Nonprofit employees were most satisfied with having “clear understanding of the organization’s mission and purpose,” “fairness for differing racial, gender, sexual-orientation, or disability groups,” and “pride and belief in the organization.” As noted earlier, the latter was also one of the most important aspects for employees. One employee commented, “There is a sense of family and pride in the work that we do, we work hard and have a fun time doing it.”
By contrast, nonprofit employees rated their least satisfaction with “opportunities for increases in pay and benefits,” “rewards for top performance,” and “timely discipline and termination of poor performers.” The lowest satisfaction ratings were around compensation structures, but it’s important to note that nonprofit employees were making a distinction between opportunities for financial growth and learning versus their actual compensation.
Many of the largest differences between employees in the 100 Best Nonprofits survey and those in the 100 Best Companies survey were in career development and learning, not benefits and compensation. While many nonprofit employees saw career development and learning (including opportunities for increases in pay based on performance) as an area in which their employers can improve, employees in this sector demonstrate strong mission-driven dedication to the organizations in which they are employed.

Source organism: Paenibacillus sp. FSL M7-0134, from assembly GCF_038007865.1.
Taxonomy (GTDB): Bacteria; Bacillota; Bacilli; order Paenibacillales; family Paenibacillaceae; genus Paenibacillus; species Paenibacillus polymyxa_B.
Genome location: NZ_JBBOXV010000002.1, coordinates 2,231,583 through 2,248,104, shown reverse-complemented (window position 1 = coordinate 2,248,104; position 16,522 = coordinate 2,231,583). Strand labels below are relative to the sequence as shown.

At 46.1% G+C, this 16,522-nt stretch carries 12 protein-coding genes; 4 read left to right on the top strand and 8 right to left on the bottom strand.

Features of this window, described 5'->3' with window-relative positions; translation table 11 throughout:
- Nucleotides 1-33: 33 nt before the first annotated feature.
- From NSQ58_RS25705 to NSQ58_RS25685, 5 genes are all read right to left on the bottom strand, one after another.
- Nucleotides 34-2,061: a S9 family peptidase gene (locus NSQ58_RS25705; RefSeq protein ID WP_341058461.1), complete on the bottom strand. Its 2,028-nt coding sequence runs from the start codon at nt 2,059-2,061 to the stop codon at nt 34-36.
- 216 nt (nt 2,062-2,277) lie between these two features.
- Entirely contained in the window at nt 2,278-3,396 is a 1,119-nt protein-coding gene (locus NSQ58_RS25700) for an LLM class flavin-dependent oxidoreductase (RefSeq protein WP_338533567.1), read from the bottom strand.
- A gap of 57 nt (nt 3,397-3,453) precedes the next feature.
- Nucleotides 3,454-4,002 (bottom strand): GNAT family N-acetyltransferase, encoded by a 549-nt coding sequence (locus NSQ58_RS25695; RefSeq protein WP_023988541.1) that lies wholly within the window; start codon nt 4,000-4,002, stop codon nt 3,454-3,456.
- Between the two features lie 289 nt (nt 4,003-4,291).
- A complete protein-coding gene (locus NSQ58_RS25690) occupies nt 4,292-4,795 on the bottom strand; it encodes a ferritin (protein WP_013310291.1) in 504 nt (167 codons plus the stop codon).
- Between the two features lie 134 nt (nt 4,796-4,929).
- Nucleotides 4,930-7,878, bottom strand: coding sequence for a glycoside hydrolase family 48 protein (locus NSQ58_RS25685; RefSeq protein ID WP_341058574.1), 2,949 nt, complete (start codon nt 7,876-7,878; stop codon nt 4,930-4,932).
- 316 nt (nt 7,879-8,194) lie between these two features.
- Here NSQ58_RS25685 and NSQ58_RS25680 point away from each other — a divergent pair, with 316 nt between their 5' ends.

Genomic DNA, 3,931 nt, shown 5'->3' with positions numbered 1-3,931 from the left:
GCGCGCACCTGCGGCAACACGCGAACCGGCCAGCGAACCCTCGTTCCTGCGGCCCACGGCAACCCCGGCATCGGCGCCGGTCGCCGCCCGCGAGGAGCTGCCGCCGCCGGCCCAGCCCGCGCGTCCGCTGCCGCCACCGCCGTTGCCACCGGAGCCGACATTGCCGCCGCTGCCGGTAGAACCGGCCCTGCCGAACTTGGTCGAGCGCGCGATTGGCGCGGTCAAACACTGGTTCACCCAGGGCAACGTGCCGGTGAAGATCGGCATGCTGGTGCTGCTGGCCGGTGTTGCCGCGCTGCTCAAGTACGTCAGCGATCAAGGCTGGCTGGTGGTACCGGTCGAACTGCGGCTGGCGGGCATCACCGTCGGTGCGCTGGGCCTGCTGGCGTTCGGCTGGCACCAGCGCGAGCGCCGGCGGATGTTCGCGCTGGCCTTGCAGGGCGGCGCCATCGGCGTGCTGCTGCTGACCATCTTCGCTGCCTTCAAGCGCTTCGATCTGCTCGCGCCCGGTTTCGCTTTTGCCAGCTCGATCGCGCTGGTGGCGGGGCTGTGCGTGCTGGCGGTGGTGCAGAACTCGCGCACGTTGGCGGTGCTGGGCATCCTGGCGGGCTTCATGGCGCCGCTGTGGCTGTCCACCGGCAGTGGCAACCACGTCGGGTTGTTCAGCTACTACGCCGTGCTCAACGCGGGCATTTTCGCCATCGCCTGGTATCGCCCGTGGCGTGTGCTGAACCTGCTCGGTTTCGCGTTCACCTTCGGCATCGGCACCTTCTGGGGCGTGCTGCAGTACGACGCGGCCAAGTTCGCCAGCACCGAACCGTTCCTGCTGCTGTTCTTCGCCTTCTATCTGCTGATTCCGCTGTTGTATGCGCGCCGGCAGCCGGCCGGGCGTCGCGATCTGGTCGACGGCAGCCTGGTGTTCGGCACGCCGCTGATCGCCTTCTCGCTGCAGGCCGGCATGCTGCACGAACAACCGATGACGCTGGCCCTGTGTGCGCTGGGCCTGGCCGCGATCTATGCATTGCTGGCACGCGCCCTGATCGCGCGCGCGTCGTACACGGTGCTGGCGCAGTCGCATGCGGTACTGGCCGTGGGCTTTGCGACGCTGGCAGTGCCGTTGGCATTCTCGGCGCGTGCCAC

These employees value, and feel they experience the benefits of, a flexible work environment that allows for the balancing of work and family life, which promotes fairness toward workers from all groups, advances a commitment to the betterment of the community, and promotes sustainable practices.
Through the results of this survey employees are telling a story to their nonprofit employers that they want more dialogue about how best to retain their highly qualified staff. This includes opportunities for pay increases, performance-based promotions and rewards, acknowledgment by management for performance, and the organization’s commitment to general career and salary advancements.
Thursday, November 05, 2015
BY LINDA BAKER
Gov. Kate Brown delivered the keynote speech at the Associated Oregon Industries annual policy forum yesterday. Speaking to a Republican-aligned audience of about 100 business and public policy leaders, the governor was out of her comfort zone.
Wednesday, October 28, 2015
BY AMY MILSHTEIN